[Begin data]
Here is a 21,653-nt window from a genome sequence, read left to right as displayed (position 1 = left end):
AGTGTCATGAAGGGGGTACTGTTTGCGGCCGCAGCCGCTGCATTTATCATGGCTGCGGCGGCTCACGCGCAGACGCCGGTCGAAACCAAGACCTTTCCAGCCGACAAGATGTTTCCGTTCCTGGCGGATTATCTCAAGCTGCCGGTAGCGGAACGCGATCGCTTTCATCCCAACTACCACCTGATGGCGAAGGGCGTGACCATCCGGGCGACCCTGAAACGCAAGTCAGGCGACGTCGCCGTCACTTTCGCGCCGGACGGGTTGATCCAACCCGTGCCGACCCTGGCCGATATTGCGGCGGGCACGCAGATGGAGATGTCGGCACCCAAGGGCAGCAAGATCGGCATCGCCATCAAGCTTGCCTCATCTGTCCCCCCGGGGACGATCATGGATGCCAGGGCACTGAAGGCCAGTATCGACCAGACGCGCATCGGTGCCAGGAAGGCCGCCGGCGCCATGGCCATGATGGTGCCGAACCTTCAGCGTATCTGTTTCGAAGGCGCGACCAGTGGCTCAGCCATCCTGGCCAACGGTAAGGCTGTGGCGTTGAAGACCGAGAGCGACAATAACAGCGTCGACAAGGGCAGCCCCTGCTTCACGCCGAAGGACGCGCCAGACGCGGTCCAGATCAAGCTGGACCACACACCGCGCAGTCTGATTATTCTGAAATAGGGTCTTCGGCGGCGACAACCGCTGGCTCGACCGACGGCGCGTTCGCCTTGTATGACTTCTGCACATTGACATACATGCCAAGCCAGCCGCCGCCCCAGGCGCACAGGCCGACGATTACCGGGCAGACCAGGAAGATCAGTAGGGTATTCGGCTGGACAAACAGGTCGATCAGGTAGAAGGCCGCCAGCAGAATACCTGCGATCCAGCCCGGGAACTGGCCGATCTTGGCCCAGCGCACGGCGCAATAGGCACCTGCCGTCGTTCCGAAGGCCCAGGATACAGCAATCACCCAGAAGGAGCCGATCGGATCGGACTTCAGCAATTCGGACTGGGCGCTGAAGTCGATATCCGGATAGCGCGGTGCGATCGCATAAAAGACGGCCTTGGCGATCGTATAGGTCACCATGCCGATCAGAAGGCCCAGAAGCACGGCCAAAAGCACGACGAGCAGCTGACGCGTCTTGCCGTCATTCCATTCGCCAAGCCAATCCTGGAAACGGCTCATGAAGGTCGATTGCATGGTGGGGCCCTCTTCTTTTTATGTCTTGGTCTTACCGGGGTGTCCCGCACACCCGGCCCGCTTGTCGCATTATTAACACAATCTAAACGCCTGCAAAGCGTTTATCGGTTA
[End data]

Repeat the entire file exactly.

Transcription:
Here is a 21,653-nt window from a genome sequence, read left to right as displayed (position 1 = left end):
AGTGTCATGAAGGGGGTACTGTTTGCGGCCGCAGCCGCTGCATTTATCATGGCTGCGGCGGCTCACGCGCAGACGCCGGTCGAAACCAAGACCTTTCCAGCCGACAAGATGTTTCCGTTCCTGGCGGATTATCTCAAGCTGCCGGTAGCGGAACGCGATCGCTTTCATCCCAACTACCACCTGATGGCGAAGGGCGTGACCATCCGGGCGACCCTGAAACGCAAGTCAGGCGACGTCGCCGTCACTTTCGCGCCGGACGGGTTGATCCAACCCGTGCCGACCCTGGCCGATATTGCGGCGGGCACGCAGATGGAGATGTCGGCACCCAAGGGCAGCAAGATCGGCATCGCCATCAAGCTTGCCTCATCTGTCCCCCCGGGGACGATCATGGATGCCAGGGCACTGAAGGCCAGTATCGACCAGACGCGCATCGGTGCCAGGAAGGCCGCCGGCGCCATGGCCATGATGGTGCCGAACCTTCAGCGTATCTGTTTCGAAGGCGCGACCAGTGGCTCAGCCATCCTGGCCAACGGTAAGGCTGTGGCGTTGAAGACCGAGAGCGACAATAACAGCGTCGACAAGGGCAGCCCCTGCTTCACGCCGAAGGACGCGCCAGACGCGGTCCAGATCAAGCTGGACCACACACCGCGCAGTCTGATTATTCTGAAATAGGGTCTTCGGCGGCGACAACCGCTGGCTCGACCGACGGCGCGTTCGCCTTGTATGACTTCTGCACATTGACATACATGCCAAGCCAGCCGCCGCCCCAGGCGCACAGGCCGACGATTACCGGGCAGACCAGGAAGATCAGTAGGGTATTCGGCTGGACAAACAGGTCGATCAGGTAGAAGGCCGCCAGCAGAATACCTGCGATCCAGCCCGGGAACTGGCCGATCTTGGCCCAGCGCACGGCGCAATAGGCACCTGCCGTCGTTCCGAAGGCCCAGGATACAGCAATCACCCAGAAGGAGCCGATCGGATCGGACTTCAGCAATTCGGACTGGGCGCTGAAGTCGATATCCGGATAGCGCGGTGCGATCGCATAAAAGACGGCCTTGGCGATCGTATAGGTCACCATGCCGATCAGAAGGCCCAGAAGCACGGCCAAAAGCACGACGAGCAGCTGACGCGTCTTGCCGTCATTCCATTCGCCAAGCCAATCCTGGAAACGGCTCATGAAGGTCGATTGCATGGTGGGGCCCTCTTCTTTTTATGTCTTGGTCTTACCGGGGTGTCCCGCACACCCGGCCCGCTTGTCGCATTATTAACACAATCTAAACGCCTGCAAAGCGTTTATCGGTTA